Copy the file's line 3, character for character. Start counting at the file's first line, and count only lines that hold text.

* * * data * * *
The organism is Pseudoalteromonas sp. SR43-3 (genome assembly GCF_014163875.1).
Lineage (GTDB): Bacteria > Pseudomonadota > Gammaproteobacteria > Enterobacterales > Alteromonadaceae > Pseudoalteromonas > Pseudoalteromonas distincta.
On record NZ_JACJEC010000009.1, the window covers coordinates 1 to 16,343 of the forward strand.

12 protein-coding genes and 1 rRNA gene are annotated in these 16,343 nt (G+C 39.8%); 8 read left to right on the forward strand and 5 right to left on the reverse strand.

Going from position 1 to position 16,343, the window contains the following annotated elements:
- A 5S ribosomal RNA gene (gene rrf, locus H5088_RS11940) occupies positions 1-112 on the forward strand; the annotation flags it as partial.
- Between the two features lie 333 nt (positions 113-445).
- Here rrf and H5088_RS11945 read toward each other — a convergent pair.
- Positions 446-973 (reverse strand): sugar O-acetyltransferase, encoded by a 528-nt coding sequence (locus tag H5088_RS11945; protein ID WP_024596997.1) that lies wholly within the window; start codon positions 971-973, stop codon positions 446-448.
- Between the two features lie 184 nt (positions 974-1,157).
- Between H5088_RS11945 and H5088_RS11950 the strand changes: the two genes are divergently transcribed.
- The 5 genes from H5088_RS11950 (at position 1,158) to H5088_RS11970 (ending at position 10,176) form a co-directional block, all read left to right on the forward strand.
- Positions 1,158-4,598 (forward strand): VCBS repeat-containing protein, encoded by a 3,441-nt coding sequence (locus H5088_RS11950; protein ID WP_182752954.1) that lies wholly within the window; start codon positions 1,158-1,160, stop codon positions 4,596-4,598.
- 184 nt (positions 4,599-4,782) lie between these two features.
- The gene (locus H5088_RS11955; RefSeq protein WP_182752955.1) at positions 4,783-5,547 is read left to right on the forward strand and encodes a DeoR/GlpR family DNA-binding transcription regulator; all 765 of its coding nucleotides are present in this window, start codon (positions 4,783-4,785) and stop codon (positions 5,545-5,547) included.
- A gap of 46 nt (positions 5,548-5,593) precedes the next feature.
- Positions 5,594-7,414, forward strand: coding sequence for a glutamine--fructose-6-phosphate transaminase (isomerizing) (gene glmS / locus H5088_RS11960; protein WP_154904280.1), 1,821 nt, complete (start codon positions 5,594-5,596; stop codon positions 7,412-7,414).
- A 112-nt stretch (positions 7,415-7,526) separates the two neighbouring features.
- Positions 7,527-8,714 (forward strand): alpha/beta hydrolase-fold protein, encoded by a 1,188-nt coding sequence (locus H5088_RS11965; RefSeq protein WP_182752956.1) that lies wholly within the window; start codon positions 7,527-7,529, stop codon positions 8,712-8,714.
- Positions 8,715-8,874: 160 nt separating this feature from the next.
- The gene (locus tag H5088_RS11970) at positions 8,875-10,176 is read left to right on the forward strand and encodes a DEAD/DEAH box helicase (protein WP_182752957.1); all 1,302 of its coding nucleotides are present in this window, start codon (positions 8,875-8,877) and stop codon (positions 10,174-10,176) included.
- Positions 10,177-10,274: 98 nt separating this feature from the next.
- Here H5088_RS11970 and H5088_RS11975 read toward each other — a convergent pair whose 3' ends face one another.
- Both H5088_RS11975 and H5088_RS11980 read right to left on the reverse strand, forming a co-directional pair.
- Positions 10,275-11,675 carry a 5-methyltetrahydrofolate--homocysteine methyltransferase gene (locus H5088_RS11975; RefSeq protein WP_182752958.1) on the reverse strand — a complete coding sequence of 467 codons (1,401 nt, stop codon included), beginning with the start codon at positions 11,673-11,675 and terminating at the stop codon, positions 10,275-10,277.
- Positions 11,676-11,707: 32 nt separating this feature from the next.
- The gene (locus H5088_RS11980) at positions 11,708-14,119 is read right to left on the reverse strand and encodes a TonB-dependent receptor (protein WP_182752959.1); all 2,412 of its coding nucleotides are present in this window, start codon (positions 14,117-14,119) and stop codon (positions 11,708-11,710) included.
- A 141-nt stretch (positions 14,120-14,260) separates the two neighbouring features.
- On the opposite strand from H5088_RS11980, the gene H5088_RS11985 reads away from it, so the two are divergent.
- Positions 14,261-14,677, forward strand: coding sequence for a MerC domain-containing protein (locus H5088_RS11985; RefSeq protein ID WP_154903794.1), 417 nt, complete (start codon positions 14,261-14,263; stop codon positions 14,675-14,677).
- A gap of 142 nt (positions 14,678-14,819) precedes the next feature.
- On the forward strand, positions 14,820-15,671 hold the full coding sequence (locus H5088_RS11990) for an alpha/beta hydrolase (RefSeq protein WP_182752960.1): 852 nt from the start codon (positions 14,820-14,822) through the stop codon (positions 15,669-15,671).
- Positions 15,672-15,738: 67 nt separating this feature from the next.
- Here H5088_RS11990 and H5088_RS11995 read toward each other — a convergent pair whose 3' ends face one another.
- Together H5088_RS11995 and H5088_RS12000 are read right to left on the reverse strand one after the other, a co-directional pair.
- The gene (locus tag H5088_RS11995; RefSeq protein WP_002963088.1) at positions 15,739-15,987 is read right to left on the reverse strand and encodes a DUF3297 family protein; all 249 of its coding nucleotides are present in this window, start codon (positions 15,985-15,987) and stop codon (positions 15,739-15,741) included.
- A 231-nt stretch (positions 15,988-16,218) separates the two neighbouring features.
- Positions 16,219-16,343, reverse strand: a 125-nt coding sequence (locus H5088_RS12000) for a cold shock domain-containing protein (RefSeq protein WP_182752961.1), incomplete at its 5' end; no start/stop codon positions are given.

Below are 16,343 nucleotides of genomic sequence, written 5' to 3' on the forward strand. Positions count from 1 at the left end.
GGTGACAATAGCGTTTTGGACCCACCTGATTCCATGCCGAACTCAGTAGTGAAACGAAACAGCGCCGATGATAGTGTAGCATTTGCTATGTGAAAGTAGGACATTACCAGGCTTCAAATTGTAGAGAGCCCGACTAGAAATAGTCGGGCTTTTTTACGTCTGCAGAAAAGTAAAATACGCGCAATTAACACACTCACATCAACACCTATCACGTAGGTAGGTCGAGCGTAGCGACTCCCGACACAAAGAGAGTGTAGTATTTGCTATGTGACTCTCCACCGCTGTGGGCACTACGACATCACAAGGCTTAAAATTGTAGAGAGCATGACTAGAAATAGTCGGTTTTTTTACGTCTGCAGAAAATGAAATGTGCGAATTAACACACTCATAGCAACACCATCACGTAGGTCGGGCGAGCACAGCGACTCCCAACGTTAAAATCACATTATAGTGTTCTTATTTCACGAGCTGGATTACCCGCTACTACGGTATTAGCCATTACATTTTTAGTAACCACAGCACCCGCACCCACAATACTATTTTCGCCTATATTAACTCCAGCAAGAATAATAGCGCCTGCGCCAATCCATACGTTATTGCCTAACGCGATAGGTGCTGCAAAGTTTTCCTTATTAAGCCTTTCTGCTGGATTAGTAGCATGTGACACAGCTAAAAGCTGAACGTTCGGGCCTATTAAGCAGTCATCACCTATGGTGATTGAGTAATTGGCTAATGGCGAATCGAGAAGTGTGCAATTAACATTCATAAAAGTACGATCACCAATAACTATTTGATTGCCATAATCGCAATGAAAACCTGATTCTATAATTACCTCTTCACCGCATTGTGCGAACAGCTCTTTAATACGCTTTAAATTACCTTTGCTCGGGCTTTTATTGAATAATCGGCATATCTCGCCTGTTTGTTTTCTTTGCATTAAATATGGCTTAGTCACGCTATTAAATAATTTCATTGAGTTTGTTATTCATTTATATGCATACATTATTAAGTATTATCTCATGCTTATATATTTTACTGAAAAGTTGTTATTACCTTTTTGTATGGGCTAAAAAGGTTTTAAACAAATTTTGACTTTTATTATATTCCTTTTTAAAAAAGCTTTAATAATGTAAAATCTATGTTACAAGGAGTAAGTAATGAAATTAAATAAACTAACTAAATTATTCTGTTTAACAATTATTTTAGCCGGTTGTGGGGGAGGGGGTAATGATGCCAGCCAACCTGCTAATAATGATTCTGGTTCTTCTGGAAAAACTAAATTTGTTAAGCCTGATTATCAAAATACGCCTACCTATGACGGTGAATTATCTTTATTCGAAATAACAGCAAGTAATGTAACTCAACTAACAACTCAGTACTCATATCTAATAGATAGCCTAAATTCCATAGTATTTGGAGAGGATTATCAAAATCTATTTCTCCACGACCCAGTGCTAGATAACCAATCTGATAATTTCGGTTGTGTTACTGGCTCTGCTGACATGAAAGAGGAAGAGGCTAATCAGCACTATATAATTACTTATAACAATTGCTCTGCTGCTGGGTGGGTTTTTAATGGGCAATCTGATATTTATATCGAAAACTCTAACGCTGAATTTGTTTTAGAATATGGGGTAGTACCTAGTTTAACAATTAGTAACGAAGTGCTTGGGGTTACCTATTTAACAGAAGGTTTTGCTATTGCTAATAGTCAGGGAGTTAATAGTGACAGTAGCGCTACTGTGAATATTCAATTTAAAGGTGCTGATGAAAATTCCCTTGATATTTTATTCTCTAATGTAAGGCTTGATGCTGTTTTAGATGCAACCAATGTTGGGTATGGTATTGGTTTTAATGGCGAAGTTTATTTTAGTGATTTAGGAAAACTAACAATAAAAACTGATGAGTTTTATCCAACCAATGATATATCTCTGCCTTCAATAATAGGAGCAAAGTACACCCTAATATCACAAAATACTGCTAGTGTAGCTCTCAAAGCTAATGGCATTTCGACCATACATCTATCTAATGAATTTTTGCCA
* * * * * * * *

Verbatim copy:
On record NZ_JACJEC010000009.1, the window covers coordinates 1 to 16,343 of the forward strand.